If you break up Covey’s four possible labels for your tasks, you are left with four categories when it comes to time management:

  • Not important, and non-urgent
  • Not important and urgent
  • Important and non-urgent
  • Important and Urgent

If we slow down to take a look at these four categories, we will quickly realize that most of our time should be spent in the last two categories where all tasks are important.

However, that’s not what most of us do.  Most of us spend our time on urgent tasks regardless of how important they are or not.  This is why people feel like they are running out of time.  

Constantly Putting Out Fires

Remember, most people don’t feel like the master of their schedule. They feel like their schedule controls them.  The reason is that we are constantly putting fires out.  Fires at work. Fires at home.  

This is a result of focusing on urgent tasks that are not important. It also leads to us ignoring all of those important tasks that are non-urgent in nature.  

And when you are living a reactionary life, it is very hard to be intentional about where you spend your time.  Why? Because all of it gets taken up by these urgent and – if we are honest with ourselves – not very important tasks we constantly complete.

We hear the email notification, and we feel compelled to answer. Or the social media ding. What’s going on over there?  Oh, a text message or call.  Definitely need to answer those.

And we know that we do this, because when a true emergency comes up, it brings clarity.  All of a sudden all of those things that we tell ourselves “have” to happen are suddenly unimportant.  

 

Starting With the End in Mind

This is one of the reasons that intentional planning is so important.  This intentional planning process is broken up into two parts.  So, here is the practical application for this post.

The first step is to get really clear on your priorities. I’ve found the best way to do this – outside of a coaching call – is to think with the end in mind.  You can do this by writing down your responses.  In other words, what would “you in the future” think about your current time management and priorities?  

Break out your calendar and look at the last week. How did you spend your time?

If you looked out into the future 10-20 years, what would that person tell you about spending time with friends and family? What would they say about sleep?  Or exercise and a healthy lifestyle?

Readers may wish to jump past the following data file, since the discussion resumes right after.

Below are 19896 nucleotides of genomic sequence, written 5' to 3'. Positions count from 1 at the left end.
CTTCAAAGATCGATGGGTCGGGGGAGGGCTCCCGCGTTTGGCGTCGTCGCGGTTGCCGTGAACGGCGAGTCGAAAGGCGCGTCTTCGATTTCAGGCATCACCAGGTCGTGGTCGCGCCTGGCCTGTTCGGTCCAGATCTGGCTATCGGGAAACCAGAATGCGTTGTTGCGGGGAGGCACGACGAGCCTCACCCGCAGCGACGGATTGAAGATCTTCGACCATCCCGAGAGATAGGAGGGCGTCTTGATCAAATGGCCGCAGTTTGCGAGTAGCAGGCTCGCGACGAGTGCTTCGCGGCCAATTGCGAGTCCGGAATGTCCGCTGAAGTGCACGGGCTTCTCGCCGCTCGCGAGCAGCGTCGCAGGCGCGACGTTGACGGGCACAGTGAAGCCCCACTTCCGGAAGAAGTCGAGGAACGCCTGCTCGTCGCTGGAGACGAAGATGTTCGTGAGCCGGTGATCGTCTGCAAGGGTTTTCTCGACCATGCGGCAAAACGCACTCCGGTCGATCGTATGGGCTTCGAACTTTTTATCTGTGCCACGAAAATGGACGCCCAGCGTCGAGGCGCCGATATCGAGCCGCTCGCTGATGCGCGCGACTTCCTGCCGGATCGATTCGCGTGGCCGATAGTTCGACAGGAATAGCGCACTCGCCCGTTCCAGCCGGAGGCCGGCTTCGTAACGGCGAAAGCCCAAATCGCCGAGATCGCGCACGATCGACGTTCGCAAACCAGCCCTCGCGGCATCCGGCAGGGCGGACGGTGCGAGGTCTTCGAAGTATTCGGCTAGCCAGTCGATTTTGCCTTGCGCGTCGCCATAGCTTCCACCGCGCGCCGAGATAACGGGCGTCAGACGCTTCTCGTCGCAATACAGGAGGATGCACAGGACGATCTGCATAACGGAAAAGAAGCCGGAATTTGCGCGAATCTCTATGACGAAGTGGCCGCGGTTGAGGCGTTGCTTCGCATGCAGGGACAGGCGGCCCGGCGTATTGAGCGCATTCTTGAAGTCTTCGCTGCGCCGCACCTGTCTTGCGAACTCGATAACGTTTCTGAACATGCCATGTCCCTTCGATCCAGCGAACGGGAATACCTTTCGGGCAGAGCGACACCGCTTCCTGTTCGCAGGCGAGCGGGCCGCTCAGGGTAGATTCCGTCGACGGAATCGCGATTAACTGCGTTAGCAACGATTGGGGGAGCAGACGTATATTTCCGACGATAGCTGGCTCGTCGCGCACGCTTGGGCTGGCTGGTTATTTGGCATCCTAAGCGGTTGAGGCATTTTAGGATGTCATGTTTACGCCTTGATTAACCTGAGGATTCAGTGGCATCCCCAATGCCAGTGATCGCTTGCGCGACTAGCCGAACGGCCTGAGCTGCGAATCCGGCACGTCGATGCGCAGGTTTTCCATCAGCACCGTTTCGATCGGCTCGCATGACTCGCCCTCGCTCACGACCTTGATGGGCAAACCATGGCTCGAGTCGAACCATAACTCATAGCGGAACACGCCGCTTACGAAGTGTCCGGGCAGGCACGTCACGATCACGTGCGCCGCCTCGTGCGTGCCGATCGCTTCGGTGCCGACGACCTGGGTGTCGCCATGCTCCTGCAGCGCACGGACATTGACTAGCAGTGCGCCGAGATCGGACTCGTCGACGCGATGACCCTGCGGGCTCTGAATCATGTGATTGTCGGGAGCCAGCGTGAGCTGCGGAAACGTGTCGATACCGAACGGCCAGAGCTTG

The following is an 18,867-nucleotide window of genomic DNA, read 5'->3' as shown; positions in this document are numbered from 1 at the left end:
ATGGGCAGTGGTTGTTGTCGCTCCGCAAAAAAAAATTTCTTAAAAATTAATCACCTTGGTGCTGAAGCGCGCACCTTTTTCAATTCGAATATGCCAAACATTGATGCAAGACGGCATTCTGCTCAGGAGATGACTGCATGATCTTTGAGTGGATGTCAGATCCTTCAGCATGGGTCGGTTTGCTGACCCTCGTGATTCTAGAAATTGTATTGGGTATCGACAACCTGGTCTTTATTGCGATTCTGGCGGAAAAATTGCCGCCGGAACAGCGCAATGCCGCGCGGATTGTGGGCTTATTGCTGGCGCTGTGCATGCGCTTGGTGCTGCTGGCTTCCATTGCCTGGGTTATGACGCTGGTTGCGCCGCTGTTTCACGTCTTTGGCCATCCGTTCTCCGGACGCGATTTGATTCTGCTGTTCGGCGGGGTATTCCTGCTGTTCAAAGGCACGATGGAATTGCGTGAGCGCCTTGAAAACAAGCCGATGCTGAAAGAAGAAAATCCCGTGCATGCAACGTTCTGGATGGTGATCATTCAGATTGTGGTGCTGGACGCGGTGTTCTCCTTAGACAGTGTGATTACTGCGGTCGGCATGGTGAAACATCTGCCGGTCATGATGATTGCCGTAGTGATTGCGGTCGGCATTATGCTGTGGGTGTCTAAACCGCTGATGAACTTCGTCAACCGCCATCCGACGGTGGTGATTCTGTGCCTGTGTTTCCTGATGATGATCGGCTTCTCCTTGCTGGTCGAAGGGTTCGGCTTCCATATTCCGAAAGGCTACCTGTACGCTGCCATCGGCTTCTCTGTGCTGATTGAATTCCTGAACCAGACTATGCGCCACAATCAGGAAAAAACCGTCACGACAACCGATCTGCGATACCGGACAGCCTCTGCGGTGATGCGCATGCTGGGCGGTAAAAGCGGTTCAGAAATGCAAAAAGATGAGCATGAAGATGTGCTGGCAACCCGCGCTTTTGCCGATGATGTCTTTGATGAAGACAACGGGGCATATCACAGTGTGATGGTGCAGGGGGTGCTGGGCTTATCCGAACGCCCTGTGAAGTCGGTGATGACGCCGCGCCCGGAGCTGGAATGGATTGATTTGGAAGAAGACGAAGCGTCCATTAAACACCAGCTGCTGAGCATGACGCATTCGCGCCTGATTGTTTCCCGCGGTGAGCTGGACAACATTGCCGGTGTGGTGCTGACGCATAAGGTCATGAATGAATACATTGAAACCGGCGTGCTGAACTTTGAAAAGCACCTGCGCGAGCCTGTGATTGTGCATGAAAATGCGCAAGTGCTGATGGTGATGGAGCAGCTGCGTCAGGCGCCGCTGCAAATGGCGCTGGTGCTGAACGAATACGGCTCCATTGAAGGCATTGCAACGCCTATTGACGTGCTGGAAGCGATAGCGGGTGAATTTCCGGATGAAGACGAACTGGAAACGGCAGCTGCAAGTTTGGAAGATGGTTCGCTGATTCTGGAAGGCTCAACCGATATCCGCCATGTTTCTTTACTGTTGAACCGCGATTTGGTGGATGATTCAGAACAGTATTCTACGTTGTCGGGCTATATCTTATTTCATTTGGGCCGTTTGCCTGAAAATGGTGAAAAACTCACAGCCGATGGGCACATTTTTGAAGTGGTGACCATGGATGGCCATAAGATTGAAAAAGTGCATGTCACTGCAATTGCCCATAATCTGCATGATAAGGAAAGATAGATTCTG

Does that person in the future have thoughts about those committees, book chapters, or research projects?  What about the amount of time you spend looking at your cell phone?

This can help you get clear on your priorities that are both urgent and non-urgent in nature.  This helps you build the Hell Yes Policy we are so fond of talking about at The Physician Philosopher – where you learn to say “no” to anything that doesn’t make you say “Hell Yes!”

From Abstract Principles to Concrete Scheduling

If you start with the end in mind, you’ll more clearly be able to determine what matters and what does not.  Then, you can apply these principles as you make your weekly schedule.

With this process – which we talk more in-depth about in Episode 7 of the podcast – we tell you to start with your self-care tasks first.  Things like sleep, exercise, and a date night out with your spouse.  

You’ll notice that these all fall into the important, but NOT urgent category of Covey’s four quadrants.  This isn’t by coincidence either.  Because – as we have discussed above – if left to our own devices we will operate in a reactionary fashion… putting out one fire after the other. Regardless of whether they are important or not.

This means we must intentionally schedule our long-term priorities first.  Particularly, when they are non-urgent.  

So, get those 3 days per week you plan to exercise on the calendar.  Make sure you get enough sleep.  Pencil in the date night on Friday.  Better yet, write it in permanent marker. 

Then, you can fill in the remaining maker tasks that require a substantial amount of your time.  And, finally, fill in the manager tasks that don’t require deep focus, but need to get done nonetheless.

Your Real Priorities lead to Work-Life Balance

This is going to get harsh for a minute, but if you can get past being offended this truth will allow you to master your time management issues.  

If you learn to plan your time intentionally each week – which is an iterative process you’ll get better at with time – you’ll notice a couple of things.  

First, when you start adding in the important, but non-urgent tasks other things will have to give.  And this is fine. Because you are no longer going to tell yourself the story that you “don’t have enough time” and replace that language with “This isn’t a priority for me right now.”  

Because THAT is the truth.  Work-life balance is about priorities. Not time.

If you decide to not exercise.  To not hang out with friends or family. To not get the coaching you need. Or to take care of that student loan plan you’ve been putting on the back burner… it isn’t about time. It is about prioritization.   

It never has to do with the 24 hours in the day that we all get. It has to do with what you are or are not currently making a priority in your life.

Honesty is the Best Policy

Once you are honest with yourself about your actual priorities. You know, the ones that your schedule reflects each week… only then can you make real change.  

Until then, you will be living as a victim of your schedule.  You will continue to tell yourself you don’t have the time to find work-life balance.  And your priorities will remain a list of things that are supposedly important to you, but that your life doesn’t reflect.

BUT, if you can release that!  If you can be honest about your priorities, then you can do the hard work of helping your schedule reflect your priorities.  And with each week, it can get closer and closer to the values and priorities that are important to you.